This classic French bistro celebrated its 100th anniversary in 2012.  Located just steps from the Hôtel de Ville, the restaurant has served every mayor of Paris since 1912.  After three generations of ownership in the Petit family, it was sold in 2005 to Alain Ducasse, a man who collects Michelin stars like lint.  Benoit accordingly possesses the distinction of being the only brasserie in Paris to hold a Michelin star.  It is thus a perfect marriage of history and cuisine, unlike many of the pedigreed bistros in Paris whose food is now run-of-the-mill.  Benoit's motto has long been "Chez toi Benoît, on boit, festoie, en rois." 

Chef Eric Azoung turns out traditional bistro classics like escargots with garlic butter, tête-de-veau in a ravigote sauce, cassoulet and langue de veau lucullus (thin slices of tongue interleaved with duck foie gras).  Less adventurous eaters can content themselves with selections such as smoked salmon, Scottish salmon with béarnaise sauce and filet of beef with bordelaise sauce.  The cozy bistro has tiled floors, red-velvet banquettes, wood-paneled walls, etched glass and a painted trompe l'eoil ceiling, lending an air of Parisian authenticity to the ambience which might otherwise be drowned out by the hordes of tourists that now frequent it.  One can hardly blame them, however, as Benoit is arguably the best bistro in Paris.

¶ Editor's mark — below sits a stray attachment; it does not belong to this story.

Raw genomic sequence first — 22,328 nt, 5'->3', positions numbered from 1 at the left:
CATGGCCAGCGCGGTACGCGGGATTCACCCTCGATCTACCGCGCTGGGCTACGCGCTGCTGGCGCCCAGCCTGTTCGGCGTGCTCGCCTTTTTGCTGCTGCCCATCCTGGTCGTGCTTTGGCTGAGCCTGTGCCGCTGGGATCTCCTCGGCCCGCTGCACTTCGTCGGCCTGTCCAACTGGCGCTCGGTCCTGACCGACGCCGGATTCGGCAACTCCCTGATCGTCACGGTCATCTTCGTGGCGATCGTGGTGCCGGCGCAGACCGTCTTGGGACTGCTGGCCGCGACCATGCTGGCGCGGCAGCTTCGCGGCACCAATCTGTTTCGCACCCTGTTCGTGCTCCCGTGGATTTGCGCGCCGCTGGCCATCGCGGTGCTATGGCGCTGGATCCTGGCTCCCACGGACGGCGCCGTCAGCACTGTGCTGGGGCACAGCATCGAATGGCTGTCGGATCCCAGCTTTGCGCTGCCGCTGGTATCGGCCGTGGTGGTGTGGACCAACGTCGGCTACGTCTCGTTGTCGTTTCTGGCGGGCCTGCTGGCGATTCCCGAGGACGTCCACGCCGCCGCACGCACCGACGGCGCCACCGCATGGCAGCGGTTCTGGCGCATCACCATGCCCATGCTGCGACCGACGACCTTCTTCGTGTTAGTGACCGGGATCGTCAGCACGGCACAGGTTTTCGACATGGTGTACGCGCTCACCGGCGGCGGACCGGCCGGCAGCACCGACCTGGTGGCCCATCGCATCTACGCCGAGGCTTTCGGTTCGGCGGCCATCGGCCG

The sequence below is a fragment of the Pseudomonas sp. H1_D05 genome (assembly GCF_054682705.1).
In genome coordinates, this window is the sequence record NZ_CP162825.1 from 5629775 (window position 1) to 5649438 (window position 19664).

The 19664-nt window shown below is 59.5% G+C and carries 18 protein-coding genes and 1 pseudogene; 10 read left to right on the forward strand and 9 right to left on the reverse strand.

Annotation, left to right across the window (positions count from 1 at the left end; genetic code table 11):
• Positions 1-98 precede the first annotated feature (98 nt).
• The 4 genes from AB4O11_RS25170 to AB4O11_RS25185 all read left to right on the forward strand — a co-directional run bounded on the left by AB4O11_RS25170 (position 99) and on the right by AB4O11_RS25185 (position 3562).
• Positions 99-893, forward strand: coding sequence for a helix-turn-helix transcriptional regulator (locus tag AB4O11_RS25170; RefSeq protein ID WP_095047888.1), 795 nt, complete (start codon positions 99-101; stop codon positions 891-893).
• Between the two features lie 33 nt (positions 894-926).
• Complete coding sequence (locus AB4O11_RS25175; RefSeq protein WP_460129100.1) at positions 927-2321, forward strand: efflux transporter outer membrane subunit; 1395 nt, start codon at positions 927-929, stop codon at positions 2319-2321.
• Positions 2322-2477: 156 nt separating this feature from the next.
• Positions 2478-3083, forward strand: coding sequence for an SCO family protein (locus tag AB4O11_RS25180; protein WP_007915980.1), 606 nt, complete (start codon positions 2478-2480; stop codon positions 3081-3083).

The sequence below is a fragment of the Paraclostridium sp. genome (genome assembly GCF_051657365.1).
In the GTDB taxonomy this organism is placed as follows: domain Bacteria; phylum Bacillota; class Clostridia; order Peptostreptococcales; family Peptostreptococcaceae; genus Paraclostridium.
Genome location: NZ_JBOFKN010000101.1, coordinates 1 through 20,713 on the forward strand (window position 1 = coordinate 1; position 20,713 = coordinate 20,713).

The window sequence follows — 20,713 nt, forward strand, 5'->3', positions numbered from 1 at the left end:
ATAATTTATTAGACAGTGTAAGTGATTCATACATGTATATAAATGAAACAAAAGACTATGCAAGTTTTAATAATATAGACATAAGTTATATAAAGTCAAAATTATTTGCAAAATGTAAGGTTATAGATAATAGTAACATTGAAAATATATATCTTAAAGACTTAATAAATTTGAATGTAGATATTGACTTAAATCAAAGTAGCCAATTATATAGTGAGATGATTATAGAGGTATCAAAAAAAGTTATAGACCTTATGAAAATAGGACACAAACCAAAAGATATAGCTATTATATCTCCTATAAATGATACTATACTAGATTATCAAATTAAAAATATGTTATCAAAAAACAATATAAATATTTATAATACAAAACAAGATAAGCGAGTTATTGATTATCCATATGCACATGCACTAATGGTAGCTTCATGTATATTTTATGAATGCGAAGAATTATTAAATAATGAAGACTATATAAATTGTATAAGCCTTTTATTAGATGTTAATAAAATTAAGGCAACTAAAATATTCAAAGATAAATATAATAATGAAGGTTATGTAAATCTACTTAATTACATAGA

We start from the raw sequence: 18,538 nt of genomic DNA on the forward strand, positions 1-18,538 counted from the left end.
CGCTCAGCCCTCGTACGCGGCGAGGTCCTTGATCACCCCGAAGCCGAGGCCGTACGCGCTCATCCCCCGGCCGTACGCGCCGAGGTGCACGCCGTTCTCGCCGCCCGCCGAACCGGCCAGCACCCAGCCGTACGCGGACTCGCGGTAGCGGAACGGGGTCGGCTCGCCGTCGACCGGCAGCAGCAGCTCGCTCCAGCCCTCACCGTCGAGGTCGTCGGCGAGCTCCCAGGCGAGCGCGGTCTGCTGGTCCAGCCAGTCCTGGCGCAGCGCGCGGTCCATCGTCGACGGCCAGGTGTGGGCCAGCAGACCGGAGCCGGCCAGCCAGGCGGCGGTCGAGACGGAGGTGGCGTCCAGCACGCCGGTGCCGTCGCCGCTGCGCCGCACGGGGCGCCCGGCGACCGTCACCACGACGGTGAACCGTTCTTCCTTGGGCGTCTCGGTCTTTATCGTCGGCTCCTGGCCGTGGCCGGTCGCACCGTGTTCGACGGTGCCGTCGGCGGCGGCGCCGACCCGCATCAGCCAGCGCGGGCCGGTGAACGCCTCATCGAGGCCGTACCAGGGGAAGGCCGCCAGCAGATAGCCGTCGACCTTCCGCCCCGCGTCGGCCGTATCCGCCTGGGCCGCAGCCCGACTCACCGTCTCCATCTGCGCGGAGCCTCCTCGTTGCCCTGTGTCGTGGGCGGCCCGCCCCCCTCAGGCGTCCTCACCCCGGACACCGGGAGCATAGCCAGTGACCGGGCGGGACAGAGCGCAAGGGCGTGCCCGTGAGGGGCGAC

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4th Arrondissement
20 Rue Saint-Martin
+33 (0)1 42 72 25 76
Mon-Sun, noon-2pm, 7:30pm-10pm
    Eric Azoug, Chef
    Pierre Charles Gandilhon, Sommelier
    Alain Ducasse, Restaurateur


    • Paris
    • French
    • Best Decor
    • Private Dining Room Private Dining Room: 20 seated



    • LANGUE DE VEAU LUCULLUS - Coeur de romaine à la crème moutardée
    • 9 ESCARGOTS - en coquille, buerre d'ail, fines herbes
    • Filets de SOLE NANTUA - épinards en feuilles à peine crèmes
    • TÊTE de VEAU TRADITIONNELLE - en ravigote
    • CASSOULET MAISON - haricots blancs